The United Nations International Human Rights Day was observed on Monday with participants in various seminars enthusiastically voicing concerns over the implementation of relevant laws in the country.
The consensus of participants at a seminar held at the University of Peshawar was that while the Constitution had all the clauses regarding basic human rights, the laws were not being adhered to.
Students of the varsity discussed and debated the effectiveness of human rights in Pakistan. Some also argued that the UN Declaration of Human Rights is a secular understanding of the concept, which is sometimes contradictory to Islamic Shariah.
Giving the example of US drone strikes, students discussed the importance of international and foreign agents respecting the sovereignty of Pakistan, particularly when such breaches are a violation of human rights.
A student of international relations (IR), Abdullah Tariq said that Article 8 to 28 of the Constitution of Pakistan contains all the clauses necessary to protect human rights of its citizens.
“There are about 12,000 registered NGOs in the country working to protect these rights and new laws are being introduced from time to time,” he added. However, Pakistan is not focusing on the implementation of these laws, making citizens vulnerable to human rights abuses, he said.
The issue of missing persons was also highlighted. Students stressed that every individual deserves a fair trial and cannot be detained illegally.
Deliberating on racial and gender discrimination, students said the state was responsible for ensuring no such bias exists.
Dean of Faculty of Numerical and Physical Sciences, Professor Dr Muhammad Riaz, was the chief guest. Addressing the students, he said those privileged enough to attend the university were among the 2% of the 180 million people of Pakistan that have had the chance to acquire higher education.
He urged students to make the most of the opportunity by working to promote human rights in the country.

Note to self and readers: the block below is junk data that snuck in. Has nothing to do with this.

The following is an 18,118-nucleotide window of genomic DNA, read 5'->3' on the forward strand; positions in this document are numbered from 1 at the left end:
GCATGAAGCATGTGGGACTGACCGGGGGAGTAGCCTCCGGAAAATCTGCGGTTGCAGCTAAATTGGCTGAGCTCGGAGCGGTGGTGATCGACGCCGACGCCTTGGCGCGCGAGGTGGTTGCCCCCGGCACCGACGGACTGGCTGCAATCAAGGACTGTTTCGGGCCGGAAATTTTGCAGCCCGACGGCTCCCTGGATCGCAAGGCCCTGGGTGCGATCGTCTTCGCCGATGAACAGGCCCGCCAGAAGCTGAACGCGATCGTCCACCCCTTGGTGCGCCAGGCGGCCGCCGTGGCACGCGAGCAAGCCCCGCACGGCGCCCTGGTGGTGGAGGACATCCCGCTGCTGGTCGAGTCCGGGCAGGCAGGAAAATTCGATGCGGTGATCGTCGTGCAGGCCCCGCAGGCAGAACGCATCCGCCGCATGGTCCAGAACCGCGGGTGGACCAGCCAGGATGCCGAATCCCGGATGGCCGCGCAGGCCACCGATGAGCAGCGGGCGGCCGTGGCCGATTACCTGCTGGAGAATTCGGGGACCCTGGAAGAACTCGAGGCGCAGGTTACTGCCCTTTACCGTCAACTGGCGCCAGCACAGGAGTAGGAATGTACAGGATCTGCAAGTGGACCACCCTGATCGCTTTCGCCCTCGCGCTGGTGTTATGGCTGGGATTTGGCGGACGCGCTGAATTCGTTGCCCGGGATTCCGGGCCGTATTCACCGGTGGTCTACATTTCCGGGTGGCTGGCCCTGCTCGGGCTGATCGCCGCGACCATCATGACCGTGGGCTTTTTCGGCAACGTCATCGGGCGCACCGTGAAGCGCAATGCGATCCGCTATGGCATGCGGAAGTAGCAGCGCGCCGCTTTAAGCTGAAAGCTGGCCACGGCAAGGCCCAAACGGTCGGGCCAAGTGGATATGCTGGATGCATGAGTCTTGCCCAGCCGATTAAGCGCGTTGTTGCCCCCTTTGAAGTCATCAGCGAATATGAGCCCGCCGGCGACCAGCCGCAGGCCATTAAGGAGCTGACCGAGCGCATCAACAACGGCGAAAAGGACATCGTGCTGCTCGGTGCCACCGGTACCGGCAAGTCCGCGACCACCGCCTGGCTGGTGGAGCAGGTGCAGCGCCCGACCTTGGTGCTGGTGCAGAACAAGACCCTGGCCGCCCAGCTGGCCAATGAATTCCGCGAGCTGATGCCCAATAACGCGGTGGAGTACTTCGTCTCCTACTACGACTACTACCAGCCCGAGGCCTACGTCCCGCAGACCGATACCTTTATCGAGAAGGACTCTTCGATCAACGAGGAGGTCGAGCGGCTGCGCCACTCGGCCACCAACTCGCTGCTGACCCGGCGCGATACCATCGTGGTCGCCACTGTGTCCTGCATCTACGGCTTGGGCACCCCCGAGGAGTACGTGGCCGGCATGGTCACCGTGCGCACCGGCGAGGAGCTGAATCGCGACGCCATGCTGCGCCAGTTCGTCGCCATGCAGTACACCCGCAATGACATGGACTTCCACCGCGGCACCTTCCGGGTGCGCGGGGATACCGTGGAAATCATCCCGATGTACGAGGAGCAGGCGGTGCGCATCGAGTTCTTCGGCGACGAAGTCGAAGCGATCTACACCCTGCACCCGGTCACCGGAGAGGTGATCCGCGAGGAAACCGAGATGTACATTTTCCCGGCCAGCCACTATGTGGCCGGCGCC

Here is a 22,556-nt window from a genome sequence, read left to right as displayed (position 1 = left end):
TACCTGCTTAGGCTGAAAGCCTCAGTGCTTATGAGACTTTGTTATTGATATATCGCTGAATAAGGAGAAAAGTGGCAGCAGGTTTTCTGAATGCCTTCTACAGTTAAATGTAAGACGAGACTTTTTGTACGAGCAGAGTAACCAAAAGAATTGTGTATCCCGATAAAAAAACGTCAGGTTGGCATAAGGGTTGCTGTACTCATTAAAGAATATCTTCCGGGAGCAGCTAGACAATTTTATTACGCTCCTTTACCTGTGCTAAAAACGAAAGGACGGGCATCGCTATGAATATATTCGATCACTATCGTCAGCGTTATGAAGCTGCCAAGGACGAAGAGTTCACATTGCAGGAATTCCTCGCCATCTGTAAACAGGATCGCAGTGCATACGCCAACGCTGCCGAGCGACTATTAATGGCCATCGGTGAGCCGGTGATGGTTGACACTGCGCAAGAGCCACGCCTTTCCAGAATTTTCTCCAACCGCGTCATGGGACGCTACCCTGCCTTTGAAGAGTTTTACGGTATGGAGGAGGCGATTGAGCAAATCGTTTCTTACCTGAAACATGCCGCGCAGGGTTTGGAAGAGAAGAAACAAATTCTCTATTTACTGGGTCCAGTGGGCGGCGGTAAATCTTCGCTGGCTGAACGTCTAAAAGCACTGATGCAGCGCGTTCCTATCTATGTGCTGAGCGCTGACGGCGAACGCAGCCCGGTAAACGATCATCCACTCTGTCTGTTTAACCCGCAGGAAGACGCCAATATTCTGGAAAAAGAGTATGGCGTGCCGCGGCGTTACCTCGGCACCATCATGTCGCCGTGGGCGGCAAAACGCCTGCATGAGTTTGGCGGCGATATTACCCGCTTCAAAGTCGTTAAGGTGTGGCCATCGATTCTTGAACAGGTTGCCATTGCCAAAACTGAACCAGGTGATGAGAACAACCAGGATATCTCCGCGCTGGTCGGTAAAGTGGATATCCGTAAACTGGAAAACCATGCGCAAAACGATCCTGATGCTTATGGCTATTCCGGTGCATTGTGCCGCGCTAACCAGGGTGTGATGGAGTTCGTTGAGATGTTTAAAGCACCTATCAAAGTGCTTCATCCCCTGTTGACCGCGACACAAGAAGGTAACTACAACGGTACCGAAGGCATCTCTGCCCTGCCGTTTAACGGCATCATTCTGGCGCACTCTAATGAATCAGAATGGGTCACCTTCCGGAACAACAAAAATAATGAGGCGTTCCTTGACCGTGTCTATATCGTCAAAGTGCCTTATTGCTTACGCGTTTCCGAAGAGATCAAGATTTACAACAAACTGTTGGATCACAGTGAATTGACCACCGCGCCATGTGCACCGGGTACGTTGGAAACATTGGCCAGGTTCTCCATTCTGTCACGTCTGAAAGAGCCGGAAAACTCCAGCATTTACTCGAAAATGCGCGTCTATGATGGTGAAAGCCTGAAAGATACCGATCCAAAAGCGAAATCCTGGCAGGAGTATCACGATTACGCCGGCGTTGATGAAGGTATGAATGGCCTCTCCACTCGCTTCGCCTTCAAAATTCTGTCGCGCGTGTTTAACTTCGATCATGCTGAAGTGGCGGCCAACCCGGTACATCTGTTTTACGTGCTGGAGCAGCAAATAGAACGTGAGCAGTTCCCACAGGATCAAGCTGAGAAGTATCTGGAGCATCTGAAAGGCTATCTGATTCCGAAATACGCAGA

Chairman of the IR Department, Professor Dr Adnan Sarwar maintained that the world’s great powers frequently violate human rights laws.
In another seminar, speakers focused on the violation of human rights in the Federally Administered Tribal Areas (Fata) and women’s rights in Khyber-Pakhtunkhwa.
They said the people of Fata were subjected to laws from colonial times and had no rights of appeal in upper courts.
President of the Fata Lawyers Forum, Ejaz Mohmand said the region had no tribunal or justice system whereby innocent people could appeal against verdicts of political agents.
Advocate Samiullah Afridi criticised the governance system and said human rights could only be ensured if the current de facto system is abolished.
Social rights activist Nusrat Bibi said the 16 days of activism for violence against women was just observed in K-P, but expressed concern over the implementation of policies compiled in its wake.
“Poor people have no access to education or health facilities,” she said. “Provision of human rights would mean they are provided with basic healthcare, education and other vital needs of life.”
Chairman of the Strengthen Participator Organisation, Arshad Haroon said teaching basic human rights needs to be part of the school curriculum.
A walk for the cause was also organised by the Human Rights Awareness organisation in Haripur. Activists, teachers, lawyers and school children participated in the event.
Published in The Express Tribune, December 11th, 2012.